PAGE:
Notes: Hunter escapes serious injury
Outfielder able to walk off the field after being hit in head
FORT MYERS, Fla. -- Torii Hunter made one thing clear after getting hit in the head with a pitch on Friday night in a game against the Reds -- there will be no more night games at Hammond Stadium for him.Hunter blamed what he deemed poor lighting in the stadium for an inability to see the fastball from Reds right-hander Kyle Lohse that slammed square into the back of his helmet. "You just can't see here at night," Hunter said. "It's always been that way. Trust me, that was my last night game in Fort Myers." It was just before the incident that Hunter had been talking to Reds catcher Javy Valentin about how dark it was in the stadium and on the next pitch, he was hit. Hunter was able to walk away from the incident with just a pinball-sized lump on the back left side of his head, but it certainly was a scary scenario. The wayward pitch from Lohse came on a 1-2 count, and after getting struck, Hunter went immediately to the ground before rolling over on his back. Twins manager Ron Gardenhire ran out to the plate along with the team's medical staff and Lohse, who was very concerned about his former teammate, with whom he recently spent a night playing poker this spring. "It's a sickening feeling," Lohse said. "I've never hit anybody in the head before. That's not something I want to do again." Hunter lay on the ground for a few minutes while trainers attended to him. He was able to walk off the field on his own but appeared to be woozy. The good news for the Twins is that Hunter never lost consciousness and showed no symptoms of a concussion though he had one little scare. "I lost the sound in my ear for a minute," Hunter said. "I couldn't hear anything out of my left ear." Jason Tyner replaced Hunter in center field. Lohse also exited the game after the pitch due to a mild strain in his right hamstring and was replaced by right-hander Brian Meadows. Lohse came to the Twins clubhouse after the game to check on Hunter. The Twins training staff will monitor Hunter overnight, making calls every two to three hours to make sure that he hasn't passed out and he remains day-to-day. But for all the seriousness of the situation, Hunter even found time to joke with his skipper as Gardenhire pleaded with his center fielder to open his eyes as he lay on the ground. "No, I'm in heaven," Hunter said.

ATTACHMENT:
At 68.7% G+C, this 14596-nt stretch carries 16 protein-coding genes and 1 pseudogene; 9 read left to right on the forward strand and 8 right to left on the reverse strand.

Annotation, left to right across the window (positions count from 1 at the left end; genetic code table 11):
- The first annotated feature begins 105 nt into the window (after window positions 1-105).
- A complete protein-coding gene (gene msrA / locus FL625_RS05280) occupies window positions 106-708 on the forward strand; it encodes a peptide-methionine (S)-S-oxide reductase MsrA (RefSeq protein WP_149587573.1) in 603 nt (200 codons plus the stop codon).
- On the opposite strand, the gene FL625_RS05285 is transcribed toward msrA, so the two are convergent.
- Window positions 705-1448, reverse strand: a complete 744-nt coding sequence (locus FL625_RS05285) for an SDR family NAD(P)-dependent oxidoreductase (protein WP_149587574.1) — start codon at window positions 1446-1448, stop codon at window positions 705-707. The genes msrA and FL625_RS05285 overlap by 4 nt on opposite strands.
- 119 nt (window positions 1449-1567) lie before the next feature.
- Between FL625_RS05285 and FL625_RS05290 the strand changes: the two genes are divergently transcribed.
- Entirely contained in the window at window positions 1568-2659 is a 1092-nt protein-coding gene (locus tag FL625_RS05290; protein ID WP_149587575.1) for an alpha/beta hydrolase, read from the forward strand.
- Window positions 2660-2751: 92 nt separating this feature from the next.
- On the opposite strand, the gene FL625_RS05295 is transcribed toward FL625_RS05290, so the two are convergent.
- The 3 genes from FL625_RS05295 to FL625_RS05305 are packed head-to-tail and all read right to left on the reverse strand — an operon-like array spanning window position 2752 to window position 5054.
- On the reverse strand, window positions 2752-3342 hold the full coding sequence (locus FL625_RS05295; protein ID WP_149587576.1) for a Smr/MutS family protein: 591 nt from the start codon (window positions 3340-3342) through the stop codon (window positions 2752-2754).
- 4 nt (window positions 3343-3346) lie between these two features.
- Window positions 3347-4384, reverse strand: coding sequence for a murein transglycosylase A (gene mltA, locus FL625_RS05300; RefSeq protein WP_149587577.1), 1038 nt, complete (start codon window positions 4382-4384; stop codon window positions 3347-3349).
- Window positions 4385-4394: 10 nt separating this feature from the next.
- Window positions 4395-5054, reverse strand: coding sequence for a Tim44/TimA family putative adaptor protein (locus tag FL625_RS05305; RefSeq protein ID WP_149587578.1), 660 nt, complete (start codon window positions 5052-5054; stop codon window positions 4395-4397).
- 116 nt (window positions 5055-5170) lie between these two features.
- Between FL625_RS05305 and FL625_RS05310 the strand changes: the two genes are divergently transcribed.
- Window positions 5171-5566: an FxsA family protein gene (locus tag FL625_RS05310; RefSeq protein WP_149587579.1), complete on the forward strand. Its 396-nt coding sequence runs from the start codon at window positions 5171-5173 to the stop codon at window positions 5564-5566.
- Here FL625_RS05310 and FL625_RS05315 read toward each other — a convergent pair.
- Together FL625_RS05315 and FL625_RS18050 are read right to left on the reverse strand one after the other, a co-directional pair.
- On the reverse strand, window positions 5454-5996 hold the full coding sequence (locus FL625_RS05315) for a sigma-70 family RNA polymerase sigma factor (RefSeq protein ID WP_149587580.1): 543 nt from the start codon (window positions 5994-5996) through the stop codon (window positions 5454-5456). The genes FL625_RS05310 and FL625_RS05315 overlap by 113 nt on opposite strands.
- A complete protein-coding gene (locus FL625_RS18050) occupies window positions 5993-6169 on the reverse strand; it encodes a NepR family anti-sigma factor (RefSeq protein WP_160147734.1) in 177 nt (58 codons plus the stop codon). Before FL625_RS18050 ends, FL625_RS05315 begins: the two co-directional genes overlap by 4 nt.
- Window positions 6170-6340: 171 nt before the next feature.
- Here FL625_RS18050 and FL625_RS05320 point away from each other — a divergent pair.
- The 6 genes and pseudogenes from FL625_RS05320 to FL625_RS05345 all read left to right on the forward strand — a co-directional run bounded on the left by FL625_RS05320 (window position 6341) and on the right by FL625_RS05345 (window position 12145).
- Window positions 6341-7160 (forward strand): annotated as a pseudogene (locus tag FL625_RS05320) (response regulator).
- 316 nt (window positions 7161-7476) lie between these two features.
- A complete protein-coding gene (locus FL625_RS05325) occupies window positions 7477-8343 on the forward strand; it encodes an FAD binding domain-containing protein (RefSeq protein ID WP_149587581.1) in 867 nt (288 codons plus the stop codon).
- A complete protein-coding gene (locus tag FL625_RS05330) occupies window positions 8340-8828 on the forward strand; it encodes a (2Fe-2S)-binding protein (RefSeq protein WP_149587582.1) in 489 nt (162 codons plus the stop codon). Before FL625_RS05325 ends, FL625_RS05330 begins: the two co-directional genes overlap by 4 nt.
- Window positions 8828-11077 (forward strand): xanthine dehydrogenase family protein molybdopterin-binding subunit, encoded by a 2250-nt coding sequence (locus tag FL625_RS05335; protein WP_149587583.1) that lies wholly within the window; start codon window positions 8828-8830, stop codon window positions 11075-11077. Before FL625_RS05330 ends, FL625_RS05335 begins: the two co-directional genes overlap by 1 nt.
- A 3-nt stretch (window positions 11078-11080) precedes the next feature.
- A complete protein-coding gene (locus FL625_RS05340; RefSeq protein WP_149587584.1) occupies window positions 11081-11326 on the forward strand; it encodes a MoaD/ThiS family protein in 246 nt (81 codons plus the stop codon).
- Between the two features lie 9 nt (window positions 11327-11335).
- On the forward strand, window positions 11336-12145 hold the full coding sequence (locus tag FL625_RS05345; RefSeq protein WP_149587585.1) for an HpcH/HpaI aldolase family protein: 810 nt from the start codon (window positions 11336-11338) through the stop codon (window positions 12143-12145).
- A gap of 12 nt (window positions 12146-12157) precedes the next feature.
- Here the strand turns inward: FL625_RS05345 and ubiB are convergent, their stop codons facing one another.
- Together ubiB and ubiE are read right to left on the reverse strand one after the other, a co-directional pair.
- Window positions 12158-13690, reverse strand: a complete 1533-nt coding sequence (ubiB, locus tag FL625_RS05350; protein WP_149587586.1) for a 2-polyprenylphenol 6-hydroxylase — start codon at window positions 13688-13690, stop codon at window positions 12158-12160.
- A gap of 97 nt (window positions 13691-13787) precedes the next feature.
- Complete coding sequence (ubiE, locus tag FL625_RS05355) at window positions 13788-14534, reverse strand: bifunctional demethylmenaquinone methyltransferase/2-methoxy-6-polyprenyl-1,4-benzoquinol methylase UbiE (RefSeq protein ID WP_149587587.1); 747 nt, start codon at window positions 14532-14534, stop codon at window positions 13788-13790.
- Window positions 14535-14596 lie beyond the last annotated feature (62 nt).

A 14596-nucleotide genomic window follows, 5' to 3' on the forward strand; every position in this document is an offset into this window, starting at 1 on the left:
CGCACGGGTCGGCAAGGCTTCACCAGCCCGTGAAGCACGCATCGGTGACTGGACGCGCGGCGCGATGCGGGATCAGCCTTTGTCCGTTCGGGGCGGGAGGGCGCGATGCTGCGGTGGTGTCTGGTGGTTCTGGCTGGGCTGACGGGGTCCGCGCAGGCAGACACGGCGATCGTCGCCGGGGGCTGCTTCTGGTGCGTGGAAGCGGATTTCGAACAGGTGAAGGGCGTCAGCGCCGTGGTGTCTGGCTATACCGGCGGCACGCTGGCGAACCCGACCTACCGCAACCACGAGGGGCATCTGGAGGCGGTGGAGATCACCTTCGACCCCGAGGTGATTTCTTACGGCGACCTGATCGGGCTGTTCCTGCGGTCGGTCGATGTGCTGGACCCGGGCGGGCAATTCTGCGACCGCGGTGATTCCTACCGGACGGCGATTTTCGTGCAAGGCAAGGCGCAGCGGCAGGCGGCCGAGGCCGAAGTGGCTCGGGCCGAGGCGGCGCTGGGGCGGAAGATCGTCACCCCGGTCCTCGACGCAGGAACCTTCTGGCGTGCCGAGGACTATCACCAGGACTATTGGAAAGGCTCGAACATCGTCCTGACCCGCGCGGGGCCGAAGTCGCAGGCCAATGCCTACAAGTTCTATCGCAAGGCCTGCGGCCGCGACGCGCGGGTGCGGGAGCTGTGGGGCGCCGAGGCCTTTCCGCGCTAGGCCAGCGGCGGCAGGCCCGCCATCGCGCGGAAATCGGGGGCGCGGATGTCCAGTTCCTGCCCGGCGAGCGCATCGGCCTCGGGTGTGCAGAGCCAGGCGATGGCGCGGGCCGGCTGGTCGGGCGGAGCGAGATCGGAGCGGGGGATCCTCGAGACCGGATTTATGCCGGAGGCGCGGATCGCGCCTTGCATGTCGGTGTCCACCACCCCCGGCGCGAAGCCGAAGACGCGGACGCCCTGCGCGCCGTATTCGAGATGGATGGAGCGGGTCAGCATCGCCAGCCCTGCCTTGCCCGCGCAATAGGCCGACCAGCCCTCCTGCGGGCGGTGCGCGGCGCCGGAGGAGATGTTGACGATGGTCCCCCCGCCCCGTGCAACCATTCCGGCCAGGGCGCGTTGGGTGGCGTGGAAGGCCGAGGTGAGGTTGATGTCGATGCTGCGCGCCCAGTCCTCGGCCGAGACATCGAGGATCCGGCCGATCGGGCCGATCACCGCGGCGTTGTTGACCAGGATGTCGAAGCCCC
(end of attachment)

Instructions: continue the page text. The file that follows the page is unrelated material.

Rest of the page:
Kelly Thesier is a reporter for MLB.com. This story was not subject to the approval of Major League Baseball or its clubs.